On Wednesday morning, alarms across the country will go off and Championship fans will wake up with those old feelings of hope, anxiety, terror and excitement that only the final day of the season can bring.
Wednesday evening is the unusual timeslot for the second tier's culmination, with 7.30pm kick-offs across the board and two games, West Brom v QPR and Brentford v Barnsley, televised on Sky Sports.
It’s been a gruelling slog to get here for many Championship fans, made all the more gruelling by a global pandemic which prolonged the season by two months. Leeds United, crowned Champions at long last but at one stage forced to pray the season would be finished at all, are the only club who can’t be shifted on the final day. Others can still move as much as seven places in the table. There is still plenty left to resolve. Here, we break it all down for you.
We know Leeds are returning to the Premier League for the first time since they were relegated in the 2003/04 season, but who will be joining them there?
West Brom had been favourites throughout much of the campaign. The Baggies spent 24 gameweeks at the top of the table throughout this season, more than any other side, but now look at risk of tumbling out of the automatic places on the final day.
Slaven Bilic’s side were done an enormous favour by Stoke last weekend. The Potters’ 1-0 win over third-placed Brentford ended the Bees’ run of eight straight victories and ensured automatic promotion remains in West Brom’s hands. A win at home to QPR will see them join Leeds in the promised land regardless of what happens elsewhere. Lose, however and Brentford - who face second bottom Barnsley - or Fulham - who travel to Wigan - can snatch their place.
As ever, the battle for play-off places provides the biggest entertainment. Ludicrously, with a single game left, not one club is guaranteed a place in the contest. Second, third or fourth could still go up automatically, while fifth or sixth could drop out and be replaced by seventh-placed Swansea. If things ended as they are now, Brentford would play sixth-placed Cardiff, while Fulham take on fifth-placed Forest, but you can expect some twists and turns on the final day.
The order is also crucial, of course, and there is room to a maneuver on all fronts. It’s safe to say, despite the potentially catastrophic hiccup against Stoke, no team will fancy playing Brentford in the semis. They have the squad and momentum to hurt teams, and many neutrals would love to see them in the Premier League for the first time ever next season.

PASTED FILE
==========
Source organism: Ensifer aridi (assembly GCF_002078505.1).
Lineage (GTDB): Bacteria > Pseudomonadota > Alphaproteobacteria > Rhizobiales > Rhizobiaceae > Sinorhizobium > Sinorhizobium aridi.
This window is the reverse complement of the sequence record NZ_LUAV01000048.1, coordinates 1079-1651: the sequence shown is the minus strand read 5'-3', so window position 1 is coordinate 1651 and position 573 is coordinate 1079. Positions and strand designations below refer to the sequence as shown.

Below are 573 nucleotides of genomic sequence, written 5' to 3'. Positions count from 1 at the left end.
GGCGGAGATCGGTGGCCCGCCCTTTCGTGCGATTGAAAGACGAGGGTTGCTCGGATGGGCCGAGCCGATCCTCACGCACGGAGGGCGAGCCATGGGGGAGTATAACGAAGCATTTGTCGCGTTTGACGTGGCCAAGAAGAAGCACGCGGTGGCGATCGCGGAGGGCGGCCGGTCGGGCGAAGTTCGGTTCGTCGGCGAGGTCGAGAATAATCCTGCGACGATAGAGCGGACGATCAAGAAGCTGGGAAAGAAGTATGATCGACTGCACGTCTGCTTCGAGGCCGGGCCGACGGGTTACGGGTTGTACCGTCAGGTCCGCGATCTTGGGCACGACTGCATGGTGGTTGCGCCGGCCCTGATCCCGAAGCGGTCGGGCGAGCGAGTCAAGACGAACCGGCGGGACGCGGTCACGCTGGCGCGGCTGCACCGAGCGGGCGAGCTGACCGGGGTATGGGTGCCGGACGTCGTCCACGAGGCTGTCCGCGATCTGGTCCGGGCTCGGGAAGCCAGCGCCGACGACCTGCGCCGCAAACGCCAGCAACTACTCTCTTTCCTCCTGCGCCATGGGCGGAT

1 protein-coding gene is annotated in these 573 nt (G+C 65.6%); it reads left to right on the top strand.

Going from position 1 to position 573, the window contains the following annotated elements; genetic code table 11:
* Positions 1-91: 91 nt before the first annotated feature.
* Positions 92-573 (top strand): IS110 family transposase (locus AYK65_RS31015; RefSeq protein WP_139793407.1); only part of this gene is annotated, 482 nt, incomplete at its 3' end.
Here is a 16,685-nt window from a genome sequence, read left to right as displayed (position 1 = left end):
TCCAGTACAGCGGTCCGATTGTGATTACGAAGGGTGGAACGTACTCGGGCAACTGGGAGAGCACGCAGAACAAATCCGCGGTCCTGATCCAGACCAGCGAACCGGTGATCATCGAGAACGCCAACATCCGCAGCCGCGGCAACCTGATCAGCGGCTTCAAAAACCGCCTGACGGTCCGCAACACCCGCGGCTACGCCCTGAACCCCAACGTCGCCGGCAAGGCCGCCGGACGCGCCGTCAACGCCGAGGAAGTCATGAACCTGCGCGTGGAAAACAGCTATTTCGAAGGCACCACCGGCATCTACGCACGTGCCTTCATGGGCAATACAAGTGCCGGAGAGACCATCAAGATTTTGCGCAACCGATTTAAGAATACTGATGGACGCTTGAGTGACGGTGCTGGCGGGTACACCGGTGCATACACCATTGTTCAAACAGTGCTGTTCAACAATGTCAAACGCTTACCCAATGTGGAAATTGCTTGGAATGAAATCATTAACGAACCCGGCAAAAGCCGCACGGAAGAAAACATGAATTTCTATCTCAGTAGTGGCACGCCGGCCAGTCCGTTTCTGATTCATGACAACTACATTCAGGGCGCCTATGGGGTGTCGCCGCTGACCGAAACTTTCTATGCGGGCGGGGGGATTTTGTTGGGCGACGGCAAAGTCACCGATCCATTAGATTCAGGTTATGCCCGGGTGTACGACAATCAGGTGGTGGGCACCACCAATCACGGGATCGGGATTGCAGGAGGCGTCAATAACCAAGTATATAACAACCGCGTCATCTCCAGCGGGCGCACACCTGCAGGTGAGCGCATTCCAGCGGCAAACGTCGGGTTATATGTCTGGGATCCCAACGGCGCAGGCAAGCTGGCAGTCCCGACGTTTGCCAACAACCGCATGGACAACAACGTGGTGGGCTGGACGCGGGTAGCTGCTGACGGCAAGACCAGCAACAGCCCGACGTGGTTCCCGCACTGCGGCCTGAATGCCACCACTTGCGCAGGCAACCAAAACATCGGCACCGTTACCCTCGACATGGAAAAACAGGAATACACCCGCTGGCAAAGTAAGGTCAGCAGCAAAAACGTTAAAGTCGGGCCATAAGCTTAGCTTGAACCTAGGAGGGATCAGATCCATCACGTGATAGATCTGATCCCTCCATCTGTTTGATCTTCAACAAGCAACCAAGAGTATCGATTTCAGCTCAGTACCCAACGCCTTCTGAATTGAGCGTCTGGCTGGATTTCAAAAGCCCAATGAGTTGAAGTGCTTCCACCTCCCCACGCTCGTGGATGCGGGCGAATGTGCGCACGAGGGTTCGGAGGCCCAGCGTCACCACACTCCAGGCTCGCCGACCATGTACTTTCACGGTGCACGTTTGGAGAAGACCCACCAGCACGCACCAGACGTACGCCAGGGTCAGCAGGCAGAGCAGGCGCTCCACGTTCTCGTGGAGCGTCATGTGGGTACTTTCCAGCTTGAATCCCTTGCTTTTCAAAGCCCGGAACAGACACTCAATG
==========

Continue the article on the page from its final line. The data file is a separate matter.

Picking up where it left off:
The golden boot
The race for the golden boot sees Aleksandar Mitrovic of Fulham and Ollie Watkins of Brentford go head-to-head on the final day of the campaign. The big Serb is on 26 for the season, with Watkins just one behind. Their respective clubs are rubbing shoulders in the hunt for automatic promotion, so both will be fully motivated to put the ball in the net.
Should they end neck and neck, Mitro would pip the Englishman to the crown on account of having a superior minutes to goal ratio. The 25-year old has scored once every 135 minutes, while Watkins is on a goal every 165.
Where Wigan finish
The EFL’s announcement that Wigan would be deducted 12 points at the end of the season - after becoming the first English club to go into administration during lockdown - puts the Latics in a very precarious position.
Currently sitting in 13th, precisely 12 points above the drop zone, their final game of the season is essentially their own play-off final to stay in the division. They welcome Fulham to the DW Stadium knowing a win will guarantee their safety for another season. Their 8-0 spanking of Hull City earlier this month means their goal difference is a very healthy +1, vastly superior to third-bottom Luton Town’s, and fourth-bottom Charlton’s, who are level on points with the Hatters.
Should Wigan fail to beat the west Londoner’s however, that 12-point deduction could be fatal.
With Wigan’s position, it becomes a six-team scramble for survival.
And that's not including two teams that can still mathematically be relegated.
Bottom-placed Hull haven’t been factored in, as they’d need a 16-goal swing as well as three points to leapfrog fourth-bottom Charlton. Eighteenth-placed Huddersfield, meanwhile, can technically go down but are surely protected by their 14-goal advantage over Luton.
That means two of Barnsley, Luton, Charlton, Birmingham, Middlesbrough and Wigan should go down with Hull. The favourites have to be second-bottom Barnsley, who need a win away to promotion-chasing Brentford to have any chance, and Charlton, who travel to league champions Leeds.
Luton, who have been in the drop zone for almost the entire season, may fancy their chances of surviving, with a draw at home to mid-table Blackburn potentially being enough to seal their survival.
It’s all to play for on the final day.
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